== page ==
The next innovation, in 1894, was the acquisition of fire horses to pull the hose wagons. Men had pulled the engines and hose carts by hand, and it was not unusual for a man to be injured or even run over by a wheel.
Newburgh's first fire horse was named "Old Skate." 10 year-old Edith Miller composed a poem about the horse:
Old Skate is a good old horse, He runs to all fires, of course; When the alarm rings he runs so fast That soon on the fire a stream of water is cast.
When the bell rings in the stable, And all the boys run from the dinner table, With Charlie Sears in the seat so steady, Old Skate is always ready.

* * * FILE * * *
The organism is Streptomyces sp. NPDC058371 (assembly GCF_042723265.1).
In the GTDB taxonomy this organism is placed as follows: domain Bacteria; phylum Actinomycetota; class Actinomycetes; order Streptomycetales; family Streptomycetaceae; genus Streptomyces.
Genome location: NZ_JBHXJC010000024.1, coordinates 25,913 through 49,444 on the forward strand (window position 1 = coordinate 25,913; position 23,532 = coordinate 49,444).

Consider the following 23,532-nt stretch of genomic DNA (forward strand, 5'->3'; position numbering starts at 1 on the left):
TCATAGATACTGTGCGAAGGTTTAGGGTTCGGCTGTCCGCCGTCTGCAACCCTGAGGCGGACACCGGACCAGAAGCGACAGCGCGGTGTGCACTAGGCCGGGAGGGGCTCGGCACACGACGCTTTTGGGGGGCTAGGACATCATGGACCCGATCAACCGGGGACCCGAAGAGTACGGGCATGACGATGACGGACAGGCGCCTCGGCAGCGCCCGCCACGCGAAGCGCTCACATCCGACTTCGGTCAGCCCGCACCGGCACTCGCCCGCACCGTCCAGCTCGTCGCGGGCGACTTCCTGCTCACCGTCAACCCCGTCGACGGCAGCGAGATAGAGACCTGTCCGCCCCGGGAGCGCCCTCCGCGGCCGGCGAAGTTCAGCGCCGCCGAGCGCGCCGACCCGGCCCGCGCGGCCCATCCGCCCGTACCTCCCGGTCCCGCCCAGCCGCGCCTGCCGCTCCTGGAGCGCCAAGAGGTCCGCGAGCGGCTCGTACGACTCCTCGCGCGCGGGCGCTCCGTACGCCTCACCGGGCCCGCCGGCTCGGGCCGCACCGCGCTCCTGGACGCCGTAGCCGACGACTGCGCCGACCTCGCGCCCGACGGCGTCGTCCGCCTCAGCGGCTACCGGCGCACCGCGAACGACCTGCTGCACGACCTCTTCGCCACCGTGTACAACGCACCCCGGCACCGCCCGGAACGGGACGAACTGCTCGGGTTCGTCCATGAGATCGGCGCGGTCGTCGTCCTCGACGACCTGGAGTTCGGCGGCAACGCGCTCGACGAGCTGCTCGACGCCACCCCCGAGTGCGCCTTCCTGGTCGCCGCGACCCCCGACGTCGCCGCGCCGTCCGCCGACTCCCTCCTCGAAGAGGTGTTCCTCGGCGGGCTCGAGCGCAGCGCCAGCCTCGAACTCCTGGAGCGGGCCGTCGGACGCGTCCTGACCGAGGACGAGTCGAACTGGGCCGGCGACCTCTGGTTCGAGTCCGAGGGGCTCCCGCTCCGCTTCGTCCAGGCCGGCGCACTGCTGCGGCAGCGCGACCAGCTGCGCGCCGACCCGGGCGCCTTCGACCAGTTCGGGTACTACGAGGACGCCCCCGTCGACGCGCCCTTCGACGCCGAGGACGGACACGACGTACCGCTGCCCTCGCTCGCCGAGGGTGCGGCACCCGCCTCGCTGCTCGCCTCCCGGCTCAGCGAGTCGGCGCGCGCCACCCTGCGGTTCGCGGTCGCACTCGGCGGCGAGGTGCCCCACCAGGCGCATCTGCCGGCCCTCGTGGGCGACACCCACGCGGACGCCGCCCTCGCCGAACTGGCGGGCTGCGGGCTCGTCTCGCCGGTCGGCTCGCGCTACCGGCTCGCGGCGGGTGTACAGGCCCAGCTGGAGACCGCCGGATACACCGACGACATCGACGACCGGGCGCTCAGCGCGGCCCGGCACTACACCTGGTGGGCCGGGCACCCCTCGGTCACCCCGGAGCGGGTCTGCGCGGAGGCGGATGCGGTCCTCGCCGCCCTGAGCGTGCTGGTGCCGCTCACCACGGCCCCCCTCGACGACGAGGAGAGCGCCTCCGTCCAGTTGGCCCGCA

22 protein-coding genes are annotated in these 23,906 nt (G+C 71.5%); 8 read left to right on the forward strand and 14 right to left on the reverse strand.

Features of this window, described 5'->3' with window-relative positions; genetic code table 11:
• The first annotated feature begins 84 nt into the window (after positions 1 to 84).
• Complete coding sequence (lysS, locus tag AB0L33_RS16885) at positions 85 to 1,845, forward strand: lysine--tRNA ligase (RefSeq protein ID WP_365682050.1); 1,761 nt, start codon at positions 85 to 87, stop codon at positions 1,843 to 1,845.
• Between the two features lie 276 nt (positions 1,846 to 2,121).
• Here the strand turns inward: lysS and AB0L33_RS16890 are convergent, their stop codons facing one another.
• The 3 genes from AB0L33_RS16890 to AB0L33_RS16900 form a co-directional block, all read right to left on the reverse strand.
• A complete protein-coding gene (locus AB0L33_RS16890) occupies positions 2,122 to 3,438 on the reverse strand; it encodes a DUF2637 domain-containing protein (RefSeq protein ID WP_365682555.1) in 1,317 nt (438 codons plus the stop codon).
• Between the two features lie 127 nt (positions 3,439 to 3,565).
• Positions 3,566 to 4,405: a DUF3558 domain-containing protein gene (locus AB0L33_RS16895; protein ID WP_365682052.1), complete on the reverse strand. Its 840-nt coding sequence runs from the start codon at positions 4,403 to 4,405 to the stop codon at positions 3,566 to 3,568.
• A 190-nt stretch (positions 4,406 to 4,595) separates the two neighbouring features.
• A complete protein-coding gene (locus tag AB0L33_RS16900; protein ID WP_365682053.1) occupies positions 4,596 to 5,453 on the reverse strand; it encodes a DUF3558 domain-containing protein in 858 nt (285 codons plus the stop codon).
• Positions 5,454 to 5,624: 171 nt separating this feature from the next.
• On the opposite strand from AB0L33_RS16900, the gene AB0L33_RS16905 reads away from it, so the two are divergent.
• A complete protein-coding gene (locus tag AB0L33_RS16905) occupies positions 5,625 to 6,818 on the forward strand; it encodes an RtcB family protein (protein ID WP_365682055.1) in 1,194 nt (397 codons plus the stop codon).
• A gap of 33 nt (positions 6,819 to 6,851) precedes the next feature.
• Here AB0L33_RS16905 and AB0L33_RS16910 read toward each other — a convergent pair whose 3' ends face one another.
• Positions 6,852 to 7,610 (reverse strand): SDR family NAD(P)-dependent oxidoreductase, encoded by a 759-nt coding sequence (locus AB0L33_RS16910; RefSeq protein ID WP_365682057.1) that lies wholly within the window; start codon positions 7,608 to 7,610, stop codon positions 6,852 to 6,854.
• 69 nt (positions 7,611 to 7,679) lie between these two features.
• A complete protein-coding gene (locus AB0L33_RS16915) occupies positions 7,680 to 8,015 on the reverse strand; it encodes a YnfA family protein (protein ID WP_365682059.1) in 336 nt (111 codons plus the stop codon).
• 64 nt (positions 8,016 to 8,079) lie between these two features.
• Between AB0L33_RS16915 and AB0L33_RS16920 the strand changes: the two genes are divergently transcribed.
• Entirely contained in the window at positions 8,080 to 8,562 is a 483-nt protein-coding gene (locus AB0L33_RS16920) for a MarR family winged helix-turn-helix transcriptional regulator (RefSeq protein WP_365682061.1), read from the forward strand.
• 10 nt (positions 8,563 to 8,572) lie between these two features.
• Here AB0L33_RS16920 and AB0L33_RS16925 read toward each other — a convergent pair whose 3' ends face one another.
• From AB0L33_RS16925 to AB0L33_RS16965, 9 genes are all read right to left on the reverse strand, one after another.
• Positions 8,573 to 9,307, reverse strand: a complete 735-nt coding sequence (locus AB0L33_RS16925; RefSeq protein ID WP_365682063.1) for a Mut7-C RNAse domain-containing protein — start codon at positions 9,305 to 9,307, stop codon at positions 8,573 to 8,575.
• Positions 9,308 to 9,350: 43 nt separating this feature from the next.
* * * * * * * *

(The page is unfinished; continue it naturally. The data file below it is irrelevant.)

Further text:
Yet strong trained horses served a relatively short tenure in Newburgh fire service. In June 1907 the tragic wreck of the Brewster Hook and Ladder truck killed two of the three matched dapple grey fire horses in that company.
The eager team of fire horses that day did not wait for their driver to climb aboard but bolted out the firehouse door and raced across and down Broadway. The 7,200 pounds of truck behind them forced them into the poles at the foot of Broadway, and two of the horses were crushed to death. That incident brought on the end of horse-drawn fire wagons in Newburgh.